Note, however, that this is not the same as student loans forgiven under federal income-driven repayment plans, which adjusts your student loan payments to your income for 20 to 25 years. When a borrower reaches the end of an income-driven repayment plan, any remaining balance is forgiven, but the forgiven amount is subject to taxes.
Student loans discharged because of death or permanent disability. The U.S. Department of Education and some private lenders will forgive your student loan balance if you die or become permanently disabled. Under the Tax Cuts and Jobs Act, this canceled debt will not be considered taxable income through 2025.
How to Account for Forgiven Debt on Your Tax Return
It’s possible that you won’t realize the tax implications of your forgiven debt until you get something in the mail about it. “Taxes aren’t on most people’s radar unless they actually receive some kind of cash payment,” says Allec.
If you’ve had a debt of $600 or more discharged by a creditor, the creditor is required to send you a 1099-C IRS tax form for that year, showing how much was forgiven. In most cases, this is the amount you’ll need to include in your gross income when filing your tax return.
Even if your situation qualifies for an exclusion of the rule, you may still get a 1099-C form. If this happens, you’ll use Form 982 to report the amount and state how much should be excluded from your gross income based on your circumstances.
Once you’ve determined how much of the canceled debt should be included as income, add the amount to Form 1040, Schedule 1 on line 21 as “other income.” It will then be included in your gross income for the year.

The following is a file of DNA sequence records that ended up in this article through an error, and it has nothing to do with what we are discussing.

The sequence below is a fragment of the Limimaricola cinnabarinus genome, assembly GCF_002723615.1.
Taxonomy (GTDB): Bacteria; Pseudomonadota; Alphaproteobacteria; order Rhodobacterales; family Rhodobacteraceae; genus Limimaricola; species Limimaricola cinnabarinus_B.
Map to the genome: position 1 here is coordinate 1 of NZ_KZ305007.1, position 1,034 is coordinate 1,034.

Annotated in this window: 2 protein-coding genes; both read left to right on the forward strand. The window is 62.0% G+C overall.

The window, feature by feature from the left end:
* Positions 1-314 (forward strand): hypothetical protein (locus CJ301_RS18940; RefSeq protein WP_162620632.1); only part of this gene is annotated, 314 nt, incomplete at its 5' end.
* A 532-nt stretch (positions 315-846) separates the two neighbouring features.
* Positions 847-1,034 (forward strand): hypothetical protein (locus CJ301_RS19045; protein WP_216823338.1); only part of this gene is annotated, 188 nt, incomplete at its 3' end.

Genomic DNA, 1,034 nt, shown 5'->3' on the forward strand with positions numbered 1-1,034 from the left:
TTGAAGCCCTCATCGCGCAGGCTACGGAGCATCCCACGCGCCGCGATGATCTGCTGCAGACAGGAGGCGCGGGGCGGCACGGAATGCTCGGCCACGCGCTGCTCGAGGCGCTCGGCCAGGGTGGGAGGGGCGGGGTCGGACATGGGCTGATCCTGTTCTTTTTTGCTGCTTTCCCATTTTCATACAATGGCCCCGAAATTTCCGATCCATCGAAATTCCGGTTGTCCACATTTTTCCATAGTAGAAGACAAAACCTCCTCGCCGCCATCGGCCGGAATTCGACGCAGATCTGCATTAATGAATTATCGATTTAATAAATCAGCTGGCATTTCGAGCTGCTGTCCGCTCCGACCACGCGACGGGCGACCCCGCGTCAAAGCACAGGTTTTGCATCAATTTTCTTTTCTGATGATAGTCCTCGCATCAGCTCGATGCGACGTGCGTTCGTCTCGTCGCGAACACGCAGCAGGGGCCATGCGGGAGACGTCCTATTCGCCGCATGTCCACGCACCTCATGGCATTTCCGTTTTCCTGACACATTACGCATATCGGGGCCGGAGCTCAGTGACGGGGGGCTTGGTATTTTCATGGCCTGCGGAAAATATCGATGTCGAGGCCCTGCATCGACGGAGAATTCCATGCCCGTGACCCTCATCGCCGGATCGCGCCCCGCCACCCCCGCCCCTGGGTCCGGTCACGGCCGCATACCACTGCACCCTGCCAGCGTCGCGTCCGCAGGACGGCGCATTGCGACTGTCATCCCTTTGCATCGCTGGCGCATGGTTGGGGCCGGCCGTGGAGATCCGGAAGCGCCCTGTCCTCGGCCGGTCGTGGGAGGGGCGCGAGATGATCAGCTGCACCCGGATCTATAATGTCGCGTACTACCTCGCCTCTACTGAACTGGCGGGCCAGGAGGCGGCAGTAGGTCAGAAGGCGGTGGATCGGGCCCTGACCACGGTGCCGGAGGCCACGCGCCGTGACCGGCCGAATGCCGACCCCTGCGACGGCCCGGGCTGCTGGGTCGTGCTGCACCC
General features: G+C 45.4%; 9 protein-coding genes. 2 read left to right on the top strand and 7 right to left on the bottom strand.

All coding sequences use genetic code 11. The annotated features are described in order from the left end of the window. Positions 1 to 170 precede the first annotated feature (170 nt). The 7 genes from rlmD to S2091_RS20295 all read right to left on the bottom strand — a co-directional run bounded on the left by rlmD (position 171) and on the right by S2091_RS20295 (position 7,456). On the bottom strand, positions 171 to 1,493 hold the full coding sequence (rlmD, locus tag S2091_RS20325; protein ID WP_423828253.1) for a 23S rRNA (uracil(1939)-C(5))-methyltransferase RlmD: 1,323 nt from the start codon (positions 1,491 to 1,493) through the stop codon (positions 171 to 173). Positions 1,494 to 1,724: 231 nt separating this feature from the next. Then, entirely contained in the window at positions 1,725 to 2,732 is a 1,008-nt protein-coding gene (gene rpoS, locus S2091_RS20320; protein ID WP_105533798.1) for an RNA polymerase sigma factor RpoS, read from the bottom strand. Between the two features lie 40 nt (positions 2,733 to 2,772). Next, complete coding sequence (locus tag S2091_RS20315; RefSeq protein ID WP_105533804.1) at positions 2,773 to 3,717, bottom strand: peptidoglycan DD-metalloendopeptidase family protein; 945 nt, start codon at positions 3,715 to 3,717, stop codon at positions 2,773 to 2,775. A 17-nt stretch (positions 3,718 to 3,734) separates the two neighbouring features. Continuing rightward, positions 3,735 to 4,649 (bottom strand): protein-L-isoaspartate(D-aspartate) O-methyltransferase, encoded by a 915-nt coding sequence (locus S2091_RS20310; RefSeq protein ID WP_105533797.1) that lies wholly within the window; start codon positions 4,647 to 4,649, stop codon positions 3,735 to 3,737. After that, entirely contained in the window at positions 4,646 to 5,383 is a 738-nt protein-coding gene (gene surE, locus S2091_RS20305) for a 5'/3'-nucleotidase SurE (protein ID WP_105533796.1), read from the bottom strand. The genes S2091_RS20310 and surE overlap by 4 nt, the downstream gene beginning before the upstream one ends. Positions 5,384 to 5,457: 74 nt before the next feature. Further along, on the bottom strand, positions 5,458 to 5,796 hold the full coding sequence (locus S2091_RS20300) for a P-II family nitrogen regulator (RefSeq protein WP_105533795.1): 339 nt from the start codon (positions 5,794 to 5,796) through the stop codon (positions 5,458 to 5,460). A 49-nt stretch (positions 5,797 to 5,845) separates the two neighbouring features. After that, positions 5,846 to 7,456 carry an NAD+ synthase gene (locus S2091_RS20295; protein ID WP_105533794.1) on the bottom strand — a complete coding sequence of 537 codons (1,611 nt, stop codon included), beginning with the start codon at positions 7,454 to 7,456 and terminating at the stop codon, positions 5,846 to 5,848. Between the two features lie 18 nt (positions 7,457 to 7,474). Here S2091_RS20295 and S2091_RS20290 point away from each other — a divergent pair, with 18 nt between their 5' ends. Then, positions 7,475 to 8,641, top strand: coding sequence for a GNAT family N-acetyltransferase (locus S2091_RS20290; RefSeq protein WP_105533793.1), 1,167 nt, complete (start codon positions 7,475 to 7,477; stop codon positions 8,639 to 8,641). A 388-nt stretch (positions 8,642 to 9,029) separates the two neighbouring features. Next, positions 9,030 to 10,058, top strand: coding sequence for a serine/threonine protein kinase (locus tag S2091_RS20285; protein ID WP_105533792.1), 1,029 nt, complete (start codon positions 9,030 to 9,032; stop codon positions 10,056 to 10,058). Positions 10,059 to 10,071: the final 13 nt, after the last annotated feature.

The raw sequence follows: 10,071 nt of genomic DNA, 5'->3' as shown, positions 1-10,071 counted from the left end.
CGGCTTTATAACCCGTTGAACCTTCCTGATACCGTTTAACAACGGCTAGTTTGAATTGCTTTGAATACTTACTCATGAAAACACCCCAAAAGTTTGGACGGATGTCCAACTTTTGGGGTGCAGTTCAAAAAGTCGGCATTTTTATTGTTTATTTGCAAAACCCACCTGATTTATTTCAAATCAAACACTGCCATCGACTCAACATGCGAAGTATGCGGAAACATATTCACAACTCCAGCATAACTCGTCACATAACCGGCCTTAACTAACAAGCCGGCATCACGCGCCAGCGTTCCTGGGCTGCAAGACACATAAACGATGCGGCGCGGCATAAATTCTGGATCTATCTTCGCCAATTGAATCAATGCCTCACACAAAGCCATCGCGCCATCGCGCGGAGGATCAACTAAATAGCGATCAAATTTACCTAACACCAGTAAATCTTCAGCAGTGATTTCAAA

What to Do to Prepare for a Tax Bill on Forgiven Debt
It’s best to plan ahead for taxes as soon as your debt is forgiven. And if you receive a 1099-C tax form, don’t ignore it. If your gross income on your tax return is different from what’s been reported to the IRS, that can raise questions and could trigger an audit.
“Even if the amount is less than $600 and a Form 1099-C is not received, the taxpayer is still required to report this income on their tax return,” Allec says.
Consider working with a tax professional to get an idea of how much more you might owe with the added income. If you’re not sure you can pay your bill, it’s still best to file on time. The IRS charges a failure-to-file penalty of 5 percent of the amount owed, for each month that your return is late, up to a total of 25 percent of your unpaid taxes.
“I always tell people file and don’t pay, and we can work out the payments later,” says Schneider.
Types of IRS Installment Agreements
The IRS offers two types of installment agreements: short term and long term. The short-term plan is designed for taxpayers who can pay what they owe within 120 days. There’s no fee to set up a short-term installment plan.
If you need more time, a long-term installment plan can extend past 120 days. Depending on the type of payments you choose and your income level, it can cost between $31 and $225 to set up the plan.
Under either option, the IRS will charge both interest and a failure-to-pay penalty until you’ve paid your bill in full.
As of March 2019, the interest rate is 6 percent annually, and the failure-to-pay penalty is 0.25 percent per month or part of a month in which you have a remaining balance, once the installment plan goes into effect. That said, these charges are less than the penalty for not filing your return.
What to Do If You Paid Taxes on Debt That Qualified for an Exclusion
If you’ve had a debt forgiven in the past that you now realize is eligible for an exclusion, you don’t need to worry about losing that money forever. The IRS allows taxpayers to amend previous years’ tax returns for up to three years.
To do this, gather all of your existing tax documents from that year and file Form 1040X, which is an amended tax return. In the process, make sure to include Form 982, explaining the exclusion you qualify for and how much should be excluded. Then, submit your amended tax return by mail.
The Sooner You Start Preparing, the Better
If you’ve recently had a debt canceled, start preparing now for how it will affect your taxes. By not procrastinating, you can determine early on how much you’ll need to save, if anything, and start working toward your goal.
If you wait until the last minute, you will not only be more stressed but may also be on the hook for interest and penalties as you pay off what you owe over time.